I usually use a stick blender for this part, but alas, after my last kitchen rearranging day, I can’t find it. So I’m using a steel whisk instead. It worked just fine. This picture is right after I poured in the lye and you can see how much has melted already.

4. When all the hard fats are melted, pour in the liquid fats. (the olive oil). At this point your soap is starting to get a pretty creamy look.  When you add the liquid fat, this is also the time to add other things like colorants, EO (essential oils), anything else you want in it like honey, pulverized oatmeal, etc. I put in my Lilac/Lavender EO a friend made for me.

Now stir until you get to “trace”. Pick up your spoon/stick blender (whatever you’re using to stir it with). If it leaves a little “trace” behind, you’re there. Some people describe the “trace” as a little mound of soap that takes a second or two to disappear back into the mix. The soap does not have to be really thick just yet, it just needs to be well mixed with no streaks of remaining oil.

This picture is from Ask.com. They had a good one and I didn’t. 🙂

5. Now its time to pour into your mold. I poured 75% of my soap into my mold. Then I added some colorant  to what remained, mixed it good then poured it on top of the already setting up white that was already in my box. I then swirled a knife around in it to give the bars a swirly mix effect. You will also notice that your soap is a yellowy creamy color. That’s ok. It will lighten as it cures and hardens. 🙂 My soaps are not “bright white” anyway because I don’t bleach them. I render my own tallow and it comes out a pretty creamy light yellow naturally.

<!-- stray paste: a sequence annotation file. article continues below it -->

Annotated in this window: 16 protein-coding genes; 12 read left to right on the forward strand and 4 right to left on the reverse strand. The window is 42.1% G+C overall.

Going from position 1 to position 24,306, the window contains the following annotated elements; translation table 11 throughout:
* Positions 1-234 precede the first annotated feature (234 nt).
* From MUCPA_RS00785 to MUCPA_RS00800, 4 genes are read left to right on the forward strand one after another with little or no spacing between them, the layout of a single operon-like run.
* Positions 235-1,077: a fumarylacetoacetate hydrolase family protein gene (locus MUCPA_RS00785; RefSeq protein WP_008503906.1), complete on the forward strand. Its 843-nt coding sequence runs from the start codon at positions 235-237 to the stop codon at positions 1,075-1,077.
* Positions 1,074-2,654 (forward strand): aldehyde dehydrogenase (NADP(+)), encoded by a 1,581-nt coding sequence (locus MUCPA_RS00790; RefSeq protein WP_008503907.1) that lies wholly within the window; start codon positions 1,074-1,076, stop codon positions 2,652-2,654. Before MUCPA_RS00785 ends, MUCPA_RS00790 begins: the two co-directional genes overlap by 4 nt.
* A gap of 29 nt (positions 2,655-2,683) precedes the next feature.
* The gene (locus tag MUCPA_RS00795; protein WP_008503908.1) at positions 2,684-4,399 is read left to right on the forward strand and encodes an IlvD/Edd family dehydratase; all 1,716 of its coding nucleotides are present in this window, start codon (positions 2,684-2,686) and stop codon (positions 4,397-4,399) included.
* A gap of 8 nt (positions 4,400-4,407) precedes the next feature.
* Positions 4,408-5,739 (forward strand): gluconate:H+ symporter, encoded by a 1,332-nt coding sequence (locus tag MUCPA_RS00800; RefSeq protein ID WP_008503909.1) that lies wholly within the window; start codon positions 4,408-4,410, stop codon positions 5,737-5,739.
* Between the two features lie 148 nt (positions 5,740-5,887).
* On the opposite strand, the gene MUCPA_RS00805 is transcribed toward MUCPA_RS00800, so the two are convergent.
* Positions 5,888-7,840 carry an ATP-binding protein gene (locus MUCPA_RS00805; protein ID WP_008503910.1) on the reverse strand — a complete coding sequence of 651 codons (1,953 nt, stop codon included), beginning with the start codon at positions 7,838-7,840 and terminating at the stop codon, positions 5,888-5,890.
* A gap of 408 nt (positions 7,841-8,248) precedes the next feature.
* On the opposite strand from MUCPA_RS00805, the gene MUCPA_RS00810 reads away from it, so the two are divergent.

6. Put your cover over your soap and bundle it up good in your blankets. You can’t overblanket soap. And you’ll be surprised at how much heat it puts out. You’ll be able to feel it through your blankets.


This is the hardest part for me. I love to look at it and see how its turning out. lol. Let the soap sit for 12-72 hours. You can test this if you want by inserting a thin knife into it. If it goes in and out smoothly and comes out clean you can usually take it out of your container and cut it into bars. If it comes out gooey then leave it longer.

Carefully cut your bars (again with something you won’t use with food again). Stack the bars in a pyramid shape so that they get air circulation around them. You’ll need to rotate them in the pyramids so that all bars get good air around them.


Remember the part about it being a chemical process? Well that process continues even while they are sitting and aging. if you use them too soon, the lye is too “fresh” and it can irritate your skin. It’s kind of what happens when you use fresh horse manure on your little plants…it burns them. Fresh lye is the same way. Some folks say after 2 weeks you can use them. I prefer 3-4 weeks.